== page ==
The Death Penalty in the United States : Appeal to the Supreme Court of the United States

02/05/2002
Press release
USA

The FIDH (International Federation for Human Rights) has decided to undertake a number of investigations into those states which continue to apply the death penalty, the maintenance of which the FIDH considers fundamentally contrary to human dignity as set out in the Universal Declaration of Human Rights.

The first such investigation was carried out in the United States by a commission of six experts drawn from four different countries (Britain, France, Egypt and South Africa). The commission was mandated to visit in particular the cities of New York and Washington and the states of Illinois and Texas, in order to examine:

- the conditions in which those condemned to death are detained, tried and executed;
- the reasons for the decision of the Governor of Illinois in 2000 to impose a moratorium on executions in the state.

The report is now available in English >> The Death Penalty in the United States (pdfile 776ko)

The publication of this report is a timely reminder to the US authorities that the struggle against terrorism in no way justifies sentencing defendants to death, especially when that sentencing is pronounced in the course of irregular, emergency legal proceedings.
The FIDH report reveals that most of those who are condemned to death in the United States are unable to meet the cost of securing adequate defence representation, and for this and other reasons do not benefit from a fair trial. It also demonstrates that the conditions under which 450 condemned prisoners are detained on Death Row in Texas amount to "cruel, inhuman, and degrading treatment," prohibited by Article 5 of the Universal Declaration of Human Rights.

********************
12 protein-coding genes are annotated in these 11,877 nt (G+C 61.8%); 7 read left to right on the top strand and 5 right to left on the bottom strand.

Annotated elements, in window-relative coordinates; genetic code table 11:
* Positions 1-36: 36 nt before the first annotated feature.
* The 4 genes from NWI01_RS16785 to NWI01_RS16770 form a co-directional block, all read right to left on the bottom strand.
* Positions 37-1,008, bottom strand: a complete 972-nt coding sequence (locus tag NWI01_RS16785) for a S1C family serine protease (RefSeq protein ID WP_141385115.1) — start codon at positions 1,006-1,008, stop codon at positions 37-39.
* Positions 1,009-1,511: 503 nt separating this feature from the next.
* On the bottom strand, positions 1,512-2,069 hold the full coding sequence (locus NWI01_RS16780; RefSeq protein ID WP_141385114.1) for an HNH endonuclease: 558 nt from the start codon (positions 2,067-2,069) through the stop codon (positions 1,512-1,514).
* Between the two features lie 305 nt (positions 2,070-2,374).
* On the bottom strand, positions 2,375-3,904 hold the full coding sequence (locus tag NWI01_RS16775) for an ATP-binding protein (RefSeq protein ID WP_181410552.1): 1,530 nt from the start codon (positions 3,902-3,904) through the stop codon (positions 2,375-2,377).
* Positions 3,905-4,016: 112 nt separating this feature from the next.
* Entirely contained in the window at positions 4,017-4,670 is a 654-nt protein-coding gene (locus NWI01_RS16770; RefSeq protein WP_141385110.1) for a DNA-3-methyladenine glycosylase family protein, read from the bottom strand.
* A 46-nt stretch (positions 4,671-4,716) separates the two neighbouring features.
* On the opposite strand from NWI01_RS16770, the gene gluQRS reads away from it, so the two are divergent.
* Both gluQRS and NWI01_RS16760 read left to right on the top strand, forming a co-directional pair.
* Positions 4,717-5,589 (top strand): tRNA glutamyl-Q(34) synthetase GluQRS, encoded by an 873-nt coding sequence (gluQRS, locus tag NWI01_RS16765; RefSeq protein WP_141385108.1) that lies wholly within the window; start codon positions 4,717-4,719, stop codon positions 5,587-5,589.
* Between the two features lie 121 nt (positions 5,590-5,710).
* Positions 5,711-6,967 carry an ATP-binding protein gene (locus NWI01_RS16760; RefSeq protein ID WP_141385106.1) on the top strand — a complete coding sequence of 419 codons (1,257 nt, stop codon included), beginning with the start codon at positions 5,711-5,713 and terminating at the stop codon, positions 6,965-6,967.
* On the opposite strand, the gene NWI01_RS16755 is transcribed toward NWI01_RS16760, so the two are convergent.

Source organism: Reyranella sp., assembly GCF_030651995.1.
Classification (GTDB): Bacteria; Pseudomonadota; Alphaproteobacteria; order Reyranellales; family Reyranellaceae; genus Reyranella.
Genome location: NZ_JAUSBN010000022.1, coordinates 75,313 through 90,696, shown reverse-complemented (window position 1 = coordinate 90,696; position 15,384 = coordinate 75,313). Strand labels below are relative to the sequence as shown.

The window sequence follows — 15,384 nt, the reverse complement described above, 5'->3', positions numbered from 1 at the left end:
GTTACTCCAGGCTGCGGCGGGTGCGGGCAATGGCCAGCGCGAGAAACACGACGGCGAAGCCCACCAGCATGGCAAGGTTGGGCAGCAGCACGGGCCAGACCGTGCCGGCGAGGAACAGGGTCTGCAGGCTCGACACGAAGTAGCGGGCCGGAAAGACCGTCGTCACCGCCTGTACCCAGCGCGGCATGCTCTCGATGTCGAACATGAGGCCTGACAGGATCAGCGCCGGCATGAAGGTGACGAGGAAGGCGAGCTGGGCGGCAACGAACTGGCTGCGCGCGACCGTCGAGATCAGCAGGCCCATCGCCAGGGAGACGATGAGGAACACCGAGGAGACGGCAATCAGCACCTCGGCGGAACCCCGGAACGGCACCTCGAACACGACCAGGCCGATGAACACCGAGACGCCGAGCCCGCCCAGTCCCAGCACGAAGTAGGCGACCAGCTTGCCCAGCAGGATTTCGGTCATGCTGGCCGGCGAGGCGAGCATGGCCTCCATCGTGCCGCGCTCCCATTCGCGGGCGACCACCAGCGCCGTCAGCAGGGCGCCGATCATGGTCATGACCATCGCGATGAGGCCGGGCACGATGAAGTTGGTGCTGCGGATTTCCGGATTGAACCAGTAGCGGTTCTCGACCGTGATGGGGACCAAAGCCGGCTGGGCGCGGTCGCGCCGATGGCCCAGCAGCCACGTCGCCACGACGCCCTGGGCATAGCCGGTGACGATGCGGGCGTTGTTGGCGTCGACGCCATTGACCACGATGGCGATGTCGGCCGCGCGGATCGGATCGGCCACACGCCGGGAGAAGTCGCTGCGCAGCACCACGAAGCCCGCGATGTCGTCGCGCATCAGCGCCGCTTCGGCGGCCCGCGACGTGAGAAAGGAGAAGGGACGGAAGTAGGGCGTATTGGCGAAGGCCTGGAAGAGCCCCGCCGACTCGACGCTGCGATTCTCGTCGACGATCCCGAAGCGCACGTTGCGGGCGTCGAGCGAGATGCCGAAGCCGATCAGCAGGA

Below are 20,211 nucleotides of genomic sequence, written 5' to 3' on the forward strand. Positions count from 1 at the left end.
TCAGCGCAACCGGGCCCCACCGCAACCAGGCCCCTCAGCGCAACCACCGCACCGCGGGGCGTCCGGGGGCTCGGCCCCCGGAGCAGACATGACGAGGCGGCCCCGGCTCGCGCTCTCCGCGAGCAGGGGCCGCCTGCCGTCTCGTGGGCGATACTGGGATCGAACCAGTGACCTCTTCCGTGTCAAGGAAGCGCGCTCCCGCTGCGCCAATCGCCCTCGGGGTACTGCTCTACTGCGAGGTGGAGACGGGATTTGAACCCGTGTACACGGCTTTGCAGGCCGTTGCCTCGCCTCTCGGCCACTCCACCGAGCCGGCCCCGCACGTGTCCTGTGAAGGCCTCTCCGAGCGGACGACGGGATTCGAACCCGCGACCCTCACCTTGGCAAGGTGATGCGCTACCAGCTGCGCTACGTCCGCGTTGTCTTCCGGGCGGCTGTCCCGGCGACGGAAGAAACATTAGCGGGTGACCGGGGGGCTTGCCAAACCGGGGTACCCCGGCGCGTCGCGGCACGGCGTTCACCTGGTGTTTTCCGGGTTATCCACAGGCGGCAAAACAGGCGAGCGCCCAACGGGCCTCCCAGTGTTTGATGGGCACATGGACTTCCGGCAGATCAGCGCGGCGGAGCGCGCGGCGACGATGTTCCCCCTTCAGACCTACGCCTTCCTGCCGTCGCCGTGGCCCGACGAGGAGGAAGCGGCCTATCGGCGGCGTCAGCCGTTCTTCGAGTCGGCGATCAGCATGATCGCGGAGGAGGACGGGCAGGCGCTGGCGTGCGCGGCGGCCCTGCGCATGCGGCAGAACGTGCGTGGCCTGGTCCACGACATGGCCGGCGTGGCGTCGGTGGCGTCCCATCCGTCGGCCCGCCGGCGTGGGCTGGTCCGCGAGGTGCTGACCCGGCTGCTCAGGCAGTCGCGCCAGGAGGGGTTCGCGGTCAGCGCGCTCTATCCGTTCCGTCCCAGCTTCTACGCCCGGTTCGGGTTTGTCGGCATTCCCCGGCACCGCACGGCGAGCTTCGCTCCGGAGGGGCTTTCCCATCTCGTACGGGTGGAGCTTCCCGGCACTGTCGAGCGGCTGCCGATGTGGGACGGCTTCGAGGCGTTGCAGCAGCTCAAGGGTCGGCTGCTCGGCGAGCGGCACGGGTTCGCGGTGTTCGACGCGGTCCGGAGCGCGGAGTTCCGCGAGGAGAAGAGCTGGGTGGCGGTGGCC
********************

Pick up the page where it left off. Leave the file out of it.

The FIDH notes that, in spite of the growth and recent successes of abolitionist movements in the United States, the moratoria on executions already in place or under consideration in several states have as their sole object the improvement of criminal justice procedures. They are not intended to call into question the principles underlying the death penalty itself, a punishment unworthy of American democracy.

However, the Commission set up by the Governor of Illinois to enquire with the death penalty deserves special mention. Although its recent report proposes improvements to the state’s legislation and an increase in public funding for the defense of those accused of murder who are without adequate means so as to make the whole procedure from arrest to trial more equitable, the Commission nonetheless emphasises that: "no system, given human nature and frailties, could ever be devised or constructed that would work perfectly and guarantee absolutely that no innocent person is ever again sentenced to death."

Such a conclusion amounts in effect to a condemnation of the principle of the death penalty itself. It is therefore incumbent on the Justices of the Supreme Court to declare the death penalty unconstitutional and thereby bring about its abolition.

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